Climate talks end 2014 in disarray

Peru climate conference kicked off with everyone pretending China and Obama made a breakthrough, went downhill from there

Greenpeace employees dragged big yellow letters across the fragile desert crust of the Nazca Lines

VICTORIA – In case you missed the outcome of the latest United Nations climate change conference in Lima, Peru, it was another costly, embarrassing failure.

This one is likely to be remembered mostly for a staggeringly stupid stunt by Greenpeace employees, who were threatened with prosecution for defacing the Nazca Lines, a world heritage site in the Peruvian desert.

These vast 1,500-year-old petroglyphs, visible from space, are among the great mysteries of archaeology. “Time for change!” blared huge yellow letters dragged across the sacred site by paid protesters trampling the delicate terrain. I’ll say it’s time for a change, starting with scratching Greenpeace off your Christmas card list.

Earlier there was the spectacle of Canada’s national media, reflexively denouncing Ottawa’s supposed inaction on greenhouse gases after U.S. President Barack Obama unveiled a surprise climate agreement with China in advance of Peru.

“Over to you, Mr. Prime Minister,” chirped CBC anchor Wendy Mesley, joining other TV networks in falsely portraying the U.S. deal as a breakthrough.

This non-binding gesture soon produced many cartoons, one of which shows Obama stripped to his underwear in a poker game with Chinese President Xi Jinping, who is surrounded by a pile of chips and an American flag.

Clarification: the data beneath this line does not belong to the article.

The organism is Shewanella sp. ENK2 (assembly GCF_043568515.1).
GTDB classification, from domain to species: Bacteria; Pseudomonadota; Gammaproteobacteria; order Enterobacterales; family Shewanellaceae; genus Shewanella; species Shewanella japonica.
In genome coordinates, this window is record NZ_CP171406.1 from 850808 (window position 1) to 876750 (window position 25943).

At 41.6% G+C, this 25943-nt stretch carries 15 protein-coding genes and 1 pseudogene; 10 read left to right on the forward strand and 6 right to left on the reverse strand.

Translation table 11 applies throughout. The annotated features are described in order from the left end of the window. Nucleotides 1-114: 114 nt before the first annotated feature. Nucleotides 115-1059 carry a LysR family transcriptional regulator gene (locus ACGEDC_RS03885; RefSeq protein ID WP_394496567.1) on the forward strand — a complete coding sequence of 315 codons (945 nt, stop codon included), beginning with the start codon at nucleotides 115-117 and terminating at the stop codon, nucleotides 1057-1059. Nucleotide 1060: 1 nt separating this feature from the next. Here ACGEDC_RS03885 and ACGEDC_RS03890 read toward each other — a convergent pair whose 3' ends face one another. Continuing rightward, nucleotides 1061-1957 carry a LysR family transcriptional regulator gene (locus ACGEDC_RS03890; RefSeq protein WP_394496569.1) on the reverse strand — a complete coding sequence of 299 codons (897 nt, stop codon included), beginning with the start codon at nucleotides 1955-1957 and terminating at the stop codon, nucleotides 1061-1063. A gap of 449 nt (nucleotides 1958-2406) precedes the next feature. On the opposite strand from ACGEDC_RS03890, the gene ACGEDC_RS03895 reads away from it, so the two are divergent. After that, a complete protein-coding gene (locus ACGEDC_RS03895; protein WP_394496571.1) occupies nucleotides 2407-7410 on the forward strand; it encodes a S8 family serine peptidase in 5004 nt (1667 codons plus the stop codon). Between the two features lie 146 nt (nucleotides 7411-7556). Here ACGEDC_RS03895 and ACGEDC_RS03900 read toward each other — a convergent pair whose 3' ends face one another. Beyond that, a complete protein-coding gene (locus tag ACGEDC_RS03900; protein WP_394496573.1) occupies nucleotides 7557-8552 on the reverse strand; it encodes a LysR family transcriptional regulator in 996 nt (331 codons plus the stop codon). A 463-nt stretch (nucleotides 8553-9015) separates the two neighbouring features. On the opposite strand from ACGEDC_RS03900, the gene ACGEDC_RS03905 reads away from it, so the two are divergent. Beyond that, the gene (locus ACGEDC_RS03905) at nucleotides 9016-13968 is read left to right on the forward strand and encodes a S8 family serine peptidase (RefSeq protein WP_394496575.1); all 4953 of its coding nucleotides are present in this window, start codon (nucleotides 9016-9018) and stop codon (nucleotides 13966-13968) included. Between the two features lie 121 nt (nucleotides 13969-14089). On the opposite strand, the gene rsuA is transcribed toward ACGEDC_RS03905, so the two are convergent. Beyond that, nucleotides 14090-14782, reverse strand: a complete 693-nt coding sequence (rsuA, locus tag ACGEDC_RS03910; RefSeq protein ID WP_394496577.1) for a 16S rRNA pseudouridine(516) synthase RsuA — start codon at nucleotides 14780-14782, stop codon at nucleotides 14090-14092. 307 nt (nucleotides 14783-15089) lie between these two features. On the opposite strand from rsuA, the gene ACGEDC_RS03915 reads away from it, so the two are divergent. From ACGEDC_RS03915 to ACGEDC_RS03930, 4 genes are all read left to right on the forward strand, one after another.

The U.S.-China announcement served as a preview of Peru, where developing countries would again refuse any substantive restrictions on their fuel use. China graciously agreed to continue ramping up its world-leading greenhouse gas emissions until 2030, while lame-duck Obama pretended he could commit the U.S. to further reductions.

Between them, the U.S. and China account for about half of global human-caused carbon emissions. Due mostly to the surge from China and India, Canada’s share has fallen from two per cent to 1.5, which should help put all those “tar sands” protests into perspective.

Days later, Environment Canada released its latest national emission statistics, an event ignored by most media.

“Between 2005 and 2012, total Canadian GHG emissions decreased by 5.1 per cent, while the economy grew by 10.6 per cent over the same period,” the report states.

B.C. Environment Minister Mary Polak joined the throngs who jetted to Lima. There she met officials from California and other U.S. states to re-announce their modest efforts to put a price on carbon emissions. TV anchors and other wide-eyed innocents might have been left with the mistaken impression that the huge U.S. petroleum industry is cutting back, when in fact it has grown enormously thanks to shale oil and gas production.

And California continues to produce, by its own state government measure, the most carbon-intensive heavy crude in North America.